The possums lay curled together like caterpillars. Marty selected an old, grey male. With a harsh PFFFTT! the bullet rocketed from the Ruger’s silencer. Marty observed the distant impact and the insane scramble of bloodied, sunblind animals. The sight was fine.

The bride was tall with sharp cheekbones and almost horsy teeth. She was handsome rather than beautiful; features to last long after pretty faces had gone to pot. Marty watched her laugh and converse with her entourage.

The rotunda ceremony had been brief; now champagne sparkled. The solid groom stood next to his wife, arm round her waist as if to stop her growing any taller.

Licking his lips, Marty settled his crosshairs over the woman’s heart. Her décolletage rose and fell. Abruptly, she stooped to kiss an elderly man – the father-in-law, if size ran. Marty switched aim to the back of her head. Annoyingly, she then left the rotunda to embrace a knot of friends.

Marty regarded his gun and suppressed a choke of sorrow. Behind him, Deidre snored softly. Sunshine streamed onto his unruly hair, the effect mildly intoxicating. First it heightened his sense of loss. Then, as he basked, it made him feel light-headed; even reckless.

The week had been serious and depressing. Now he was safe in his hiding place. His would be the first crime of its kind in Australia. Surprise guaranteed escape. Could he not have a little fun before consigning the Sportsman to destruction?

With mounting excitement, Marty targeted the groom’s champagne glass. How tempting to take it out first, just to spice things up. He grinned, then gasped as the flute exploded into a cloud of particles. His mouth fell open.

‘What the F*CK?’

He checked the safety, which he’d applied automatically on taking out the possum. He looked at the crowd. There was consternation, but not panic; the groom was uninjured. Had he gripped the glass that tightly? Marty shook his head at the coincidence then rose to his knees and stretched – scanning the horizon to refresh his eye.

Deidre murmured a sleepy protest and pulled a corner of the rug over herself. To his right, Marty noticed a breath of steam drifting from a pipe in the neighbouring roof’s air conditioner. Eyes wide with disbelief, he crouched back into cover and levelled his binoculars at the pipe, just in time to see it withdraw.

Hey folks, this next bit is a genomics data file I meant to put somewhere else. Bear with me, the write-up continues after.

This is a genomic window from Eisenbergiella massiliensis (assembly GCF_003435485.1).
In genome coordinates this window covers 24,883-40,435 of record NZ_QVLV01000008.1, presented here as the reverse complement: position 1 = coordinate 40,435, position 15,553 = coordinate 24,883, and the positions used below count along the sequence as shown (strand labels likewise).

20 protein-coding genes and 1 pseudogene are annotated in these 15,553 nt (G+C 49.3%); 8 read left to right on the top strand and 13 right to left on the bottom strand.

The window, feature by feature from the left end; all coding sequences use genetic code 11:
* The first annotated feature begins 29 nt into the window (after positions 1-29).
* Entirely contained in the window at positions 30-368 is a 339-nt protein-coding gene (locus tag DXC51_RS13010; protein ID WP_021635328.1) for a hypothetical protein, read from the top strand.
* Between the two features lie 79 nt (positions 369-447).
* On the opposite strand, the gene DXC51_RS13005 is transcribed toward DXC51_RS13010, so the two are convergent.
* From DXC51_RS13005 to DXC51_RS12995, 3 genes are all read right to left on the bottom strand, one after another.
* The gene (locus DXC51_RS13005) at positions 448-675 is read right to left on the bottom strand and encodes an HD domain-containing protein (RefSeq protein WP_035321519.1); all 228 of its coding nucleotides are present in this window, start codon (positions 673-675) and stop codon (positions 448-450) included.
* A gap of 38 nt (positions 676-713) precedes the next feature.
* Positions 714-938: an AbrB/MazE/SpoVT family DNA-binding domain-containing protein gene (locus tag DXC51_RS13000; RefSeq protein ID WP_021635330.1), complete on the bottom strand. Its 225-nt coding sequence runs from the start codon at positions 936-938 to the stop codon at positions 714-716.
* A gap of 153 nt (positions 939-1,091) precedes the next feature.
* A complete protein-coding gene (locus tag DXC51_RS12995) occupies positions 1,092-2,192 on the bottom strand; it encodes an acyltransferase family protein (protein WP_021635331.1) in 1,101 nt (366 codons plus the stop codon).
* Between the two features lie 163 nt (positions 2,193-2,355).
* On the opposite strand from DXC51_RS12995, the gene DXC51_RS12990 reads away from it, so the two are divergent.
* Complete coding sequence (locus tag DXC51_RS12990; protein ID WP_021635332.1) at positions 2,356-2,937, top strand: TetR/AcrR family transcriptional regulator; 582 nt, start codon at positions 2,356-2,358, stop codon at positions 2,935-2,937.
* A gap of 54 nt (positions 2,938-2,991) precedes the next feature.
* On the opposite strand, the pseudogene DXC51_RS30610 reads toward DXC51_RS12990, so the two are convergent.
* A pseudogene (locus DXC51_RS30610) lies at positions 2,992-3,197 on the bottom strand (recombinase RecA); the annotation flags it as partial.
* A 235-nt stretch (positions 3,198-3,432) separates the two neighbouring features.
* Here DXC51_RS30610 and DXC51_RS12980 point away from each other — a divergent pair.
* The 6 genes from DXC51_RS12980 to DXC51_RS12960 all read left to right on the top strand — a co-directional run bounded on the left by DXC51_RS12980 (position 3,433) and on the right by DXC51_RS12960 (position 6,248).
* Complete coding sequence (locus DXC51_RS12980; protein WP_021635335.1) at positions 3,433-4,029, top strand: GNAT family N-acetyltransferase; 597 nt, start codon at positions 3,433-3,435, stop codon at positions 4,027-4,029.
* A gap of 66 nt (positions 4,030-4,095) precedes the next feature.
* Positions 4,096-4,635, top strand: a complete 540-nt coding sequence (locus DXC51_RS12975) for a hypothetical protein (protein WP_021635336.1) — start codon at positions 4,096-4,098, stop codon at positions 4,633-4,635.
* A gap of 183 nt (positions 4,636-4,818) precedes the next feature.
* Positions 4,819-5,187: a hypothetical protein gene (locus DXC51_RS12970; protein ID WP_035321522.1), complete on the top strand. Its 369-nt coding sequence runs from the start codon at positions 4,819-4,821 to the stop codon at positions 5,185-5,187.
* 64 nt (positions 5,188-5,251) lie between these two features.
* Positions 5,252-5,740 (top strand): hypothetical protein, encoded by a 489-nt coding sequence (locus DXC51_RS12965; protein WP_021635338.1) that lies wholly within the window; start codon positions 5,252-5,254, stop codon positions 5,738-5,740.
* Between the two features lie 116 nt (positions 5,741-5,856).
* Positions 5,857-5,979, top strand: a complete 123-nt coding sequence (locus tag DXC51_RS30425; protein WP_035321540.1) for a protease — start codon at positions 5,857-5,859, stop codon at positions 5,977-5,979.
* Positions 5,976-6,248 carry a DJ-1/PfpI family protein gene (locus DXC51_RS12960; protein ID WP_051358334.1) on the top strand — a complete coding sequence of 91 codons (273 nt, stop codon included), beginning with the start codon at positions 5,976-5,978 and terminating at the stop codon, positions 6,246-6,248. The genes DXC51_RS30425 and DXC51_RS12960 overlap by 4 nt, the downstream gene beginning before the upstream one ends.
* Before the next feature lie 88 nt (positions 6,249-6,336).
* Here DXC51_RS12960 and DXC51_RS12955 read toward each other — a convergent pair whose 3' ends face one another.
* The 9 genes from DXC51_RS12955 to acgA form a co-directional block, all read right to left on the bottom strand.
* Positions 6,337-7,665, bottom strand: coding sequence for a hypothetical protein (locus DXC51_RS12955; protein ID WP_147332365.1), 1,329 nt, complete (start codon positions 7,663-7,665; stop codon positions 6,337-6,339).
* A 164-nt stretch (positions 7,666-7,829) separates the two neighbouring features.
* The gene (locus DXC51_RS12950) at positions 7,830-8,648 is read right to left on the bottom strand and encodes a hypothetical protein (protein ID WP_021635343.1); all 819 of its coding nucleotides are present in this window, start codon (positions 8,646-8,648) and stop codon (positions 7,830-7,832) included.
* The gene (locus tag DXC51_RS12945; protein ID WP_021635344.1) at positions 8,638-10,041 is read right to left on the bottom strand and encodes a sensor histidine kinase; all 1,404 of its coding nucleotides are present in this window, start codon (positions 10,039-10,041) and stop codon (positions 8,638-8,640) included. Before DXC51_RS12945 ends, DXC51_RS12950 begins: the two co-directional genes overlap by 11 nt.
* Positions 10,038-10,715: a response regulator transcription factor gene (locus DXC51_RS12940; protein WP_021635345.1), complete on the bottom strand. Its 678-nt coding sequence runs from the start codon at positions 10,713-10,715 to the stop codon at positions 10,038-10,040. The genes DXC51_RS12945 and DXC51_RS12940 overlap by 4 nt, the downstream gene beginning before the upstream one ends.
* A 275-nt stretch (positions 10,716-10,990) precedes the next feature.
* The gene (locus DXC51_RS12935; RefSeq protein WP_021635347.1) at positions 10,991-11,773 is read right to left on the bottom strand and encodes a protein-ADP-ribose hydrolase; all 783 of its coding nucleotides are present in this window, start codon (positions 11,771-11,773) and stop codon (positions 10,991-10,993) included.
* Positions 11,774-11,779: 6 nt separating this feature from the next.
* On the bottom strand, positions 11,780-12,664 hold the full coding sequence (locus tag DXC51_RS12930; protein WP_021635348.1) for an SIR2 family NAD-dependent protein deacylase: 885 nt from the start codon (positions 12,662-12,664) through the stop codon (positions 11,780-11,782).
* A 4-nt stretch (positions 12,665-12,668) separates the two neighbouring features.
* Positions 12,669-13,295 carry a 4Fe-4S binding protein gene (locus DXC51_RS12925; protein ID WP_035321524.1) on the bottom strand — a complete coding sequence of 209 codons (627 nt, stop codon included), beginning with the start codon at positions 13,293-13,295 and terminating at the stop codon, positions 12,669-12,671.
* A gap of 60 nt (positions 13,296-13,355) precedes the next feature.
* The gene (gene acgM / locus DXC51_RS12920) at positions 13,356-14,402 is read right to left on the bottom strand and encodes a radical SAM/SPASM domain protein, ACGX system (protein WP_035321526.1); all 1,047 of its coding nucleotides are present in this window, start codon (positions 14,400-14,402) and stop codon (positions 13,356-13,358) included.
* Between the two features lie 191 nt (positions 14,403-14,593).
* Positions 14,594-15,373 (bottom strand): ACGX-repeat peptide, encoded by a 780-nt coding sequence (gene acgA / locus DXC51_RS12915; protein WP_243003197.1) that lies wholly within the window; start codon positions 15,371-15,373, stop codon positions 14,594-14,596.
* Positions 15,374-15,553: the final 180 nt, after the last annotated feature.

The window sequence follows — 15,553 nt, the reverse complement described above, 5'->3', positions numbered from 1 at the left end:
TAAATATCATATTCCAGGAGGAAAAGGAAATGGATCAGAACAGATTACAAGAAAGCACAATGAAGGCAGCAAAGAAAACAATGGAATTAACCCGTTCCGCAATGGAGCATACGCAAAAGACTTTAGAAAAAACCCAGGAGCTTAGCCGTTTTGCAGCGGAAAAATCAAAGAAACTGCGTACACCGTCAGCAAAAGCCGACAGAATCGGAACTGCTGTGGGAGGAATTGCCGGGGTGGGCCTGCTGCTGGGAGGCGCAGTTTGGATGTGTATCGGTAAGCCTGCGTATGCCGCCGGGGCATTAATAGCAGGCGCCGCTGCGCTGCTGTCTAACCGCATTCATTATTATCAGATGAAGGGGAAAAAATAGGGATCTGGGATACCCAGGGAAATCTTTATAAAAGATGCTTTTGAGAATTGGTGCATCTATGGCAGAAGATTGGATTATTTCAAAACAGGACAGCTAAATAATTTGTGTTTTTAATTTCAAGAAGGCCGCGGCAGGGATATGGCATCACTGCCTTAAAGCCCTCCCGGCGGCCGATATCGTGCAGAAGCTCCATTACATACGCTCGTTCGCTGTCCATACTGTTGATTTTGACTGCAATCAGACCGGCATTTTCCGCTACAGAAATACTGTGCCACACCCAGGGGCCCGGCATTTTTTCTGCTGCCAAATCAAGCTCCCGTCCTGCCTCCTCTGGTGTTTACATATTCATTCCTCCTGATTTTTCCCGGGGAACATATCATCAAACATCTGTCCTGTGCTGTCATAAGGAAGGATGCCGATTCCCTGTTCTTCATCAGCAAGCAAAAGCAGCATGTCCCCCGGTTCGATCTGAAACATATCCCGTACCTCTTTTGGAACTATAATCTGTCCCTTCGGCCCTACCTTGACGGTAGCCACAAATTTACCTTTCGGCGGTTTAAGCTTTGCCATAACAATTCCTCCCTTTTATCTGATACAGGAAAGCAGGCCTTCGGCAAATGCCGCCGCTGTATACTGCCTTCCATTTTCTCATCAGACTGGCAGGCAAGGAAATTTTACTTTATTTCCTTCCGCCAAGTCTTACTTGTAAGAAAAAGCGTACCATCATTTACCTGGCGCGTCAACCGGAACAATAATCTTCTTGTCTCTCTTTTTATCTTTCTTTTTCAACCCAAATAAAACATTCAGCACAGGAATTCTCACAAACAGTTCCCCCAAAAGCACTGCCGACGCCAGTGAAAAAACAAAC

He wrenched his gaze back to the wedding party. The bride lay among bent heads, carmine blooming rapidly on her breast.

Stunned, Marty turned to see a dark figure sprinting to the stairwell. Through blinding rage he brought his weapon to bear on the fleeing assassin who had stolen his idea and ruined his revenge. Leading slightly and allowing for the breeze, Marty fired.

And missed.

The round smashed into a louvered window, echoing loudly. The figure dropped, rolled and came up scanning for the source of attack. Marty froze, monitoring his target’s fervent search. From St Vincent’s Hospital came the wail of ambulances.

Concentrating on his opponent’s next move, Marty tried to ignore a strange flicker of light playing over the opposite roof. Then the sun dazzled him and the penny dropped. The scope! Its caps were off! Marty lowered his weapon in panic and the reflection flicked over the face of Bruno De Souza, who immediately fired at the sparkling source.

The bullet slammed into Marty’s cover, releasing a vicious jet of coolant. Deidre sprang in terror from the screaming plume. Bruno saw her vault and was surprised at her sex. Without hesitation he drilled three rounds into her body, cocked his head toward the sirens and reached for the door to safety.

Marty stared aghast at Deidre’s broken form, then took fresh aim. Bruno’s headless corpse tumbled heavily down two flights before slithering to a halt.

The police helicopter descended, wheeling angrily at Marty’s pot shots. Marty knew that Special Operations would be along shortly. He snapped in a fresh clip of ammunition and looked back at the gardens.

A brace of gleaming limousines had just arrived for a shoot.

The Farting Biting Cat

September 25, 2009 at 6:05 pm | Posted in Uncategorized | 2 Comments
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Fluffy. The Farting Biting Cat.